College ready: Wolverine Pathways paved way to higher ed for kids unsure how to get there
ANN ARBOR—The middle and high school students who are part of the University of Michigan’s Wolverine Pathways program have the smarts to get to college. They have the desire. They see themselves as college students.
But seeing the path to get there and stay there isn’t always clear. Wolverine Pathways formed just over three years ago with the goal of showing them the way.
The program is open to students in grades 7-12 in school districts in Southfield, Ypsilanti and Detroit. Participants are identified as having the potential to excel academically in college. Then the program helps nurture their scholastic growth through mentorship, workshops and enrichment programs.
It’s all offered at no cost to students and their families, who are expected to commit to Saturday classes and workshops and weekly summer programming and other events meant to shore up students’ knowledge and help them prepare for college entrance exams and other higher ed prerequisites.
Wolverine Pathways also provides families with information and guidance to help their scholars further maximize the college-readiness and competitiveness efforts already offered by their schools and communities.
Since launching a little more than three years ago, Wolverine Pathways is beginning to yield tangible results. Program graduates have garnered acceptance letters to U-M, Michigan State University, the University of Notre Dame, Ohio State University, Morehouse College and others.
To date, 176 students have graduated from the Wolverines Pathways program and gone on to institutions around the state and the country. More than half of these students have enrolled at U-M, including UM-Dearborn, while others have gone on to other universities.
More than 900 students have participated in weekly supplemental math, English and science classes as well as Saturday enrichment courses focusing on ACT and SAT preparation and financial literacy since Wolverine Pathways began.
As an incentive, students who successfully complete the program, apply to U-M, and are admitted, receive a full, four-year tuition scholarship.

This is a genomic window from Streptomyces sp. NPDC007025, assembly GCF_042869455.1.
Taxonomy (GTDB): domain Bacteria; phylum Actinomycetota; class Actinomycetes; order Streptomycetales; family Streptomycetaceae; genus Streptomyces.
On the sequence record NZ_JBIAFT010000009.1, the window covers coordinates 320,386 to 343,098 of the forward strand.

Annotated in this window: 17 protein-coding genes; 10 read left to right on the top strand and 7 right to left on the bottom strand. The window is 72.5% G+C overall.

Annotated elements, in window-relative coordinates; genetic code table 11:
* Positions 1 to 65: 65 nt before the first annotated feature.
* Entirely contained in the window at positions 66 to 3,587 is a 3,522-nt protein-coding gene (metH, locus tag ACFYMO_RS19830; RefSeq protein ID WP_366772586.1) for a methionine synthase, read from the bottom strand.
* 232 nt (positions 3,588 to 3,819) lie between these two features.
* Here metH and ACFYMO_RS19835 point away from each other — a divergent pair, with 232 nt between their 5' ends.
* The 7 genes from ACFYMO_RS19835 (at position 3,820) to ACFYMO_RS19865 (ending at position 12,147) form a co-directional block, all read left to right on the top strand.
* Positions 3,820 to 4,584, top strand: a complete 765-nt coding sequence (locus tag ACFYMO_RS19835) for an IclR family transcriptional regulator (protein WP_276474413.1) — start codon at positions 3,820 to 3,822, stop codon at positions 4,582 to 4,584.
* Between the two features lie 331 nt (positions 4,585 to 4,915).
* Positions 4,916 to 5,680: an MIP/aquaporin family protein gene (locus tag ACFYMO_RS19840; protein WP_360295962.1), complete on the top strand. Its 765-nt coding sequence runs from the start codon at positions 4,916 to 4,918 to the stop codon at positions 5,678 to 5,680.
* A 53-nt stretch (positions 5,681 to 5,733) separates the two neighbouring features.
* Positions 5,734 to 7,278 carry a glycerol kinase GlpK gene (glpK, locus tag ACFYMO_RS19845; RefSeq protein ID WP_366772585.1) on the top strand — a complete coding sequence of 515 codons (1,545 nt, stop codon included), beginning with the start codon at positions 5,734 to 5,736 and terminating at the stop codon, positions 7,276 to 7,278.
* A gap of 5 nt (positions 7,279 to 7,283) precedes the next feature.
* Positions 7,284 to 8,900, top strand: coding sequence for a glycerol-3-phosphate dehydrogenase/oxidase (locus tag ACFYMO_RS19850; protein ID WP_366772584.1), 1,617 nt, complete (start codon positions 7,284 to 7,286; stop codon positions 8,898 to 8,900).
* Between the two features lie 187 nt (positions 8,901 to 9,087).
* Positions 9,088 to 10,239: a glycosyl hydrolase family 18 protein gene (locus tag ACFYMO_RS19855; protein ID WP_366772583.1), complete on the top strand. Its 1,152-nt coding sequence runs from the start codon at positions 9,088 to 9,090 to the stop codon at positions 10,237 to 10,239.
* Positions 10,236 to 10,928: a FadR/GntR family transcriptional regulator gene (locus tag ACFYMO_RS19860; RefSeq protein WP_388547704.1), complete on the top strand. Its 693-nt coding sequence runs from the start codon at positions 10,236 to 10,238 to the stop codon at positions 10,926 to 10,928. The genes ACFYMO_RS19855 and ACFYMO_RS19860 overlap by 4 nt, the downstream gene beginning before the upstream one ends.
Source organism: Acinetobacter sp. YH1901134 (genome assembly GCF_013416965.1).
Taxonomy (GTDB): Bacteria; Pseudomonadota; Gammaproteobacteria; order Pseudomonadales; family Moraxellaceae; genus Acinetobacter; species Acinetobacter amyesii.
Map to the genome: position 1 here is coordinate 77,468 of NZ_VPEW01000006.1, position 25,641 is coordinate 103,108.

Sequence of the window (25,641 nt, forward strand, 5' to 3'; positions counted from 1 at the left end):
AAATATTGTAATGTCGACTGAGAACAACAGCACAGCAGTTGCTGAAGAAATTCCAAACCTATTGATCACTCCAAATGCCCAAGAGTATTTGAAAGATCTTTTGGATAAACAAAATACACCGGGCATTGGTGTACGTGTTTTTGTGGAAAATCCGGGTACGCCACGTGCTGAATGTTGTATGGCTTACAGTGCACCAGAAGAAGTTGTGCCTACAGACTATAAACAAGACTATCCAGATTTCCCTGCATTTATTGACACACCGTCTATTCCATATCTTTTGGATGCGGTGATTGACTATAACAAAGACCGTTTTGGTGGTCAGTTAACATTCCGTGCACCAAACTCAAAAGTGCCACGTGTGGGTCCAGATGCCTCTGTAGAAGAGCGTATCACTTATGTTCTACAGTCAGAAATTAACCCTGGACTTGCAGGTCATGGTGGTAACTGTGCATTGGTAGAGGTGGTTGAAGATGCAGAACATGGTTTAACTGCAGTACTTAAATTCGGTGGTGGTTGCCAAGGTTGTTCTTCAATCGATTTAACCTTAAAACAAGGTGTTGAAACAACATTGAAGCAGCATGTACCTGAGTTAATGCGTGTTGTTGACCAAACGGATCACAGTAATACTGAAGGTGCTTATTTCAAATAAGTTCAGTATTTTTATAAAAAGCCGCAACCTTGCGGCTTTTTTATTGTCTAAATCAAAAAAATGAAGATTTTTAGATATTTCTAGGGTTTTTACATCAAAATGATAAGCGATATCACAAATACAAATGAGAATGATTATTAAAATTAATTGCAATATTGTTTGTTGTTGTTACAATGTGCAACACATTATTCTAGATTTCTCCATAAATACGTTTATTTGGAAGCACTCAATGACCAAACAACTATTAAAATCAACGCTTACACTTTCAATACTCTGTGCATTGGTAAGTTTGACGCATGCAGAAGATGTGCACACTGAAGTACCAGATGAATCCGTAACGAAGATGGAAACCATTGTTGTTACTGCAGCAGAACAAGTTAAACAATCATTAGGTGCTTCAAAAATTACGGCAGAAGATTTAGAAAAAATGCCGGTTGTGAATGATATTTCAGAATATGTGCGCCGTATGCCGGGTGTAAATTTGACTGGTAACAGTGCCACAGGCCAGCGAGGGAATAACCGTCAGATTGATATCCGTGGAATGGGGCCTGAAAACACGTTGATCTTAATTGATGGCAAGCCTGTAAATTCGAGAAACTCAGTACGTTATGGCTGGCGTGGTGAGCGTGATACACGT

“Our goal is to make our students so competitive that they have multiple options,” said Carla O’Connor, director of Wolverine Pathways. “Our scholars already imagine that college is possible, but there are very different colleges within our nation and some are easier to get into than others.”
Michael Khoury, president of Detroit Cristo Rey High School, said, “My sense is the University of Michigan has a commitment to the city of Detroit and to the students we serve here at Detroit Cristo Rey…I think it was a really good match when they found that we had a lot of students who are working really hard to go to college and be successful.”
With a re-energized focus on diversity, equity and inclusion, U-M has worked to find ways, consistent with state law, to bring further diversity to its own student body. The Wolverine Pathways program helps U-M pursue that goal.
“The University of Michigan admits wonderful students throughout the nation, but there are students within 20 minutes, 30 minutes, 40 minutes of us who never imagined themselves on this campus,” O’Connor said. “Our goal is to make our near neighbors imagine that this is a place where they can attend and thrive.”
Take Esmeralda Hermosillo, a 17-year-old Cristo Del Rey graduate of 2019. She’s headed to Georgetown University in Washington, D.C., come fall.
She said she felt fortunate to be taught by and have access to U-M professors and others she worked with on campus.
“We had math classes that were taught by a math professor from U-M,” Hermosillo said. “They would teach us all these little math games … it wasn’t conventional or what we learned in school. It was something different.”
Hermosillo and 87 other students—representing 22 different Michigan high schools—were a part of the most recent group of students to complete the Wolverine Pathways program.
Jachin Ammons, a 2019 graduate of Southfield Arts & Technology High School, was also part of that group. He said the activities helped him expand his network. And his parents saw a change in him, his confidence and his positive approach to life, even in being a big brother to look up to.
“It introduced me to a lot of new people, friends…mentors,” said Ammons, who will attend U-M in Ann Arbor in the fall. “The undergraduates…they taught me some things you couldn’t learn in a high school classroom.”
Despite his doubts and nervousness about whether or not he’d be accepted to U-M and receive a full-tuition scholarship, his mother Theresa Michell was confident.
“All I kept saying was, you got this,” she said.
Ammons announced via Twitter his acceptance with a screenshot of the letter, that he was joining U-M’s class of 2023. It was the victory earned after working hard to meet the demands of being a Wolverine Pathways scholar.
The program requires that students and their families commit to a rigorous schedule and attendance policy.
“School on Saturday…no kids like that,” Ammons said.
He often had to juggle participating in the program with his commitment to athletics. He played varsity football at Southfield A&T and was on the track and field team.
Maria Elena Hermosillo, Esmeralda’s mother, did not view the time commitment as a burden, only a requirement to ensure her daughter’s success.
“What sacrifice?” she said. “There’s no sacrifice. It’s for them.”
Her daughter remembered her own acceptance letter.
“I cried when I got in,” she said. “I’m not a sentimental person, but I was just so happy and I couldn’t believe it; like where we came from and where we are now.”